Atoms are connected to another homo – or hetero – atom(s) forming molecules, while, molecules of noble gases are monoatomic. This indicates that a molecule will only be formed by the combination of either homo – or hetero – atom if it tends to a low energy, filled-configuration of the outermost shell, and more stable systems than individual atomic systems.

In a di or polyatomic molecules, atoms are held together by means of an attraction force. This force is called bond. A bond could be formed by equal sharing of electron density between atoms (covalent bonding), or uneven sharing of electron density together with coulomb interaction between the atoms (ionic bonding). Whatever, a stable electronic configuration should be achieved by atom either by releasing/accepting electron(s) or sharing electron(s).

The inter-nuclear distance between two atoms is known as bond distance. The bond dissociation energy is the enthalpy change for complete splitting the units linked by a particular chemical bond in the gaseous state. It is also defined as the amount of energy released when the bond is formed between two neutral gaseous atoms.

Types of bonds

Elements can be subdivided mainly into two groups; electropositive and electronegative elements. Those elements which release or accept electron(s) to achieve an inert gas configuration are called electropositive and electronegative elements, respectively. Combination of electropositive and electronegative elements forms the following compounds.

(A) Ionic compounds = Ionic bond = Electropositive elements + Electronegative elements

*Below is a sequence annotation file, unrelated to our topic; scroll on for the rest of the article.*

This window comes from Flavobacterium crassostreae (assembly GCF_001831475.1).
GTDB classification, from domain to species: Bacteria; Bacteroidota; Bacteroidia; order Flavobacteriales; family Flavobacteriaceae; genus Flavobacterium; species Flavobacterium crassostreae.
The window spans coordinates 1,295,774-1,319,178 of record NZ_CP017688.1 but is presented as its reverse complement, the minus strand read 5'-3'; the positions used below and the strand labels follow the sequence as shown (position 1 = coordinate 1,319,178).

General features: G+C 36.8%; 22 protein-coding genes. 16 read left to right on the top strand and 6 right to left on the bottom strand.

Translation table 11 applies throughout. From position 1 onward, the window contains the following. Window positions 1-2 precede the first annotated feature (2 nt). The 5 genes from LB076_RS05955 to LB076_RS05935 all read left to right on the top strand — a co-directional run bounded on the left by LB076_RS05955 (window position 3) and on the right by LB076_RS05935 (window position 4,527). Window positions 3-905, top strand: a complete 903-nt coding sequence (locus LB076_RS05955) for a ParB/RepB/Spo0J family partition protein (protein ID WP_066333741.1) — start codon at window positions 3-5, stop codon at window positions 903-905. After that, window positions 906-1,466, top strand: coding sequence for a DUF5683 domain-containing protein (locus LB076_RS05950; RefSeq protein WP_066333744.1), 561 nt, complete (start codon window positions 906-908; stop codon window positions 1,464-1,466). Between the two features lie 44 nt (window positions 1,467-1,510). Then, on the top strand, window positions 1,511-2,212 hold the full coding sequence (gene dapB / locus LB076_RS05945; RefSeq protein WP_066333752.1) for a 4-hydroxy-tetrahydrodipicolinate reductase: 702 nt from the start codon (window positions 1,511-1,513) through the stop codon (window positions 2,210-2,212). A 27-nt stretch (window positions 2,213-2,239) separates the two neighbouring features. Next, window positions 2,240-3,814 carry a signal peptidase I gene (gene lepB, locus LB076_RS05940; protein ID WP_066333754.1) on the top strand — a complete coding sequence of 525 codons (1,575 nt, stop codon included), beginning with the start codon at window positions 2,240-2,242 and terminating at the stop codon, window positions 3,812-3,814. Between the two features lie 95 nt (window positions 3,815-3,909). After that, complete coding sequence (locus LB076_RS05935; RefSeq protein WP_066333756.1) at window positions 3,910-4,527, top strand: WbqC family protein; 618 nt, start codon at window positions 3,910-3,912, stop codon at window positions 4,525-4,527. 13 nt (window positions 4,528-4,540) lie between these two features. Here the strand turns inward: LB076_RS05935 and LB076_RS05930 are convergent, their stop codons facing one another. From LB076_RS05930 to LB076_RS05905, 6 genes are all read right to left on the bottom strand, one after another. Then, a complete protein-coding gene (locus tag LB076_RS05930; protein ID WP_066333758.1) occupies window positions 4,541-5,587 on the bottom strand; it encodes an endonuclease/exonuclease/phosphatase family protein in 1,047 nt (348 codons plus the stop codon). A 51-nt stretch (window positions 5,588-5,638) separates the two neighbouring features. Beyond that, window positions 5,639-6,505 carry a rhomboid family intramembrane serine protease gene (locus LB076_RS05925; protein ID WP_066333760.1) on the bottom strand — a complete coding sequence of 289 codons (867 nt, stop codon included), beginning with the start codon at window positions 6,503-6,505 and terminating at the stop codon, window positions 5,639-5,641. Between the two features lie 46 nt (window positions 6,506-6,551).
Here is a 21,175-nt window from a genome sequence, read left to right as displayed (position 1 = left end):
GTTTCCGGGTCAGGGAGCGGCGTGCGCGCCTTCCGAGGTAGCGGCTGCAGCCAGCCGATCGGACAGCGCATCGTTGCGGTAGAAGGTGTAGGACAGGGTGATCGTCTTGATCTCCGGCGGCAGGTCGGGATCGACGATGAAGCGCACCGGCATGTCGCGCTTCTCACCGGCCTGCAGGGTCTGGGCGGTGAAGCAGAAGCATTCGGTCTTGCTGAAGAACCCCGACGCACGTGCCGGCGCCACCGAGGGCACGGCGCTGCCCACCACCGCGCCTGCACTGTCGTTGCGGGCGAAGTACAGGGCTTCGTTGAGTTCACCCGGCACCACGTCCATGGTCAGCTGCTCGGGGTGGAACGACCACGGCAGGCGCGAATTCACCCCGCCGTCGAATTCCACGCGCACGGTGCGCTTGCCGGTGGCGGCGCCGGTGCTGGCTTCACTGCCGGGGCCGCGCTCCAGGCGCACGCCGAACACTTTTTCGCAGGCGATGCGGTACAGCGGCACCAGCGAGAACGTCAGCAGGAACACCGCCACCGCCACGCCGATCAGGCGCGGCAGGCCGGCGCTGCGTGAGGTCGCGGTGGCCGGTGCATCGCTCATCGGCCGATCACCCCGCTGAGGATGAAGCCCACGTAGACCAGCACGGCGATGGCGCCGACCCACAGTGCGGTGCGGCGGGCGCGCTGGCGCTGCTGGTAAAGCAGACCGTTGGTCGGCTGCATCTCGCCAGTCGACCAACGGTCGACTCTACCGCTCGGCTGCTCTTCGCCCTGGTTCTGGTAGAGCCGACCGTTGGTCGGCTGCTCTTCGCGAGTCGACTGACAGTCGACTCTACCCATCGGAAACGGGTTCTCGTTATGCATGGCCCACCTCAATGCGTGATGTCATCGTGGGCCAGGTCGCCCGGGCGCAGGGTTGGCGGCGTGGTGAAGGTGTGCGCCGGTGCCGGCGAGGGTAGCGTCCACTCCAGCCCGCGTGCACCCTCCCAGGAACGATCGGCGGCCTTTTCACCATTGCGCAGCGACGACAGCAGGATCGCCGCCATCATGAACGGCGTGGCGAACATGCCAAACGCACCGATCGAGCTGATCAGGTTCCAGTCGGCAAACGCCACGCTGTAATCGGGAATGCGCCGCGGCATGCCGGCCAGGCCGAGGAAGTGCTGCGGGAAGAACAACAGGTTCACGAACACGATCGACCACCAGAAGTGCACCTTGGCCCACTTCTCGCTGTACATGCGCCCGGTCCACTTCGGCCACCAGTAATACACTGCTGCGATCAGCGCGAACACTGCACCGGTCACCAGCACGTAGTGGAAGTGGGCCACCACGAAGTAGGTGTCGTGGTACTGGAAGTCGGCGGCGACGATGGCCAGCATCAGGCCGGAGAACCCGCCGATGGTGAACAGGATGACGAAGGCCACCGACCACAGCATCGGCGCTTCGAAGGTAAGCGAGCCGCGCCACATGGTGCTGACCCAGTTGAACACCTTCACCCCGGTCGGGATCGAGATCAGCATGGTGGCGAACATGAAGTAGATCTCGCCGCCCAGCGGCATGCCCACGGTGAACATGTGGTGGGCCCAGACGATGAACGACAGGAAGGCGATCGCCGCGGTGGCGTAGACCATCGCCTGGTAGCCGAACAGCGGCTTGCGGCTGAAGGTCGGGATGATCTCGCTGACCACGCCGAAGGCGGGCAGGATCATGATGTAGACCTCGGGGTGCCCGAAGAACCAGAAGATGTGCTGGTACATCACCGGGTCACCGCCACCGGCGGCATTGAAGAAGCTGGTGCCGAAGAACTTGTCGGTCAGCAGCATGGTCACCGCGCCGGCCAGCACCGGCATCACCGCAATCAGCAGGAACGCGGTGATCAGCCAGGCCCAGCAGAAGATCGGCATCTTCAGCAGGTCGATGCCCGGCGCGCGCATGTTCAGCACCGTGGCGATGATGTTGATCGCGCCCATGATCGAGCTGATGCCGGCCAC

(B) Covalent Compounds = Covalent bond = Electronegative elements + Electronegative elements

(C) Metallic Compounds = Metallic bond = Electropositive elements + Electropositive element


Covalent, partial covalent and ionic bonding patterns maintaining octet rule.

The ionic bond

As stated earlier, Ionic bonds are formed when electropositive elements interact with electronegative elements. The resulting compound is known as ionic compound.

Some features of ionic compounds:

(i) Ionic compounds tend to have low ionic conductivity in solid state but highly conducting in molten state. This is because in the solid state ions are held tightly by the surrounding counter ions (lattice effect) so, they are not free to move in the presence of any external electric field, whereas, in molten state it becomes easier for the movement of ions.

(ii) Ionic compounds are high melting, hard and brittle substances.

(iii) Ionic compounds are often soluble in polar solvent with high dielectric constants.

Radius ratio rules:

In ionic compounds, ions are held together by electrostatic attraction between two oppositely charged ions. The structures of ionic compounds depend on the relative size of positive and negative ions. The accommodation of the number of ions around a particular ion, i.e. coordination number, can be found out by geometric calculation.

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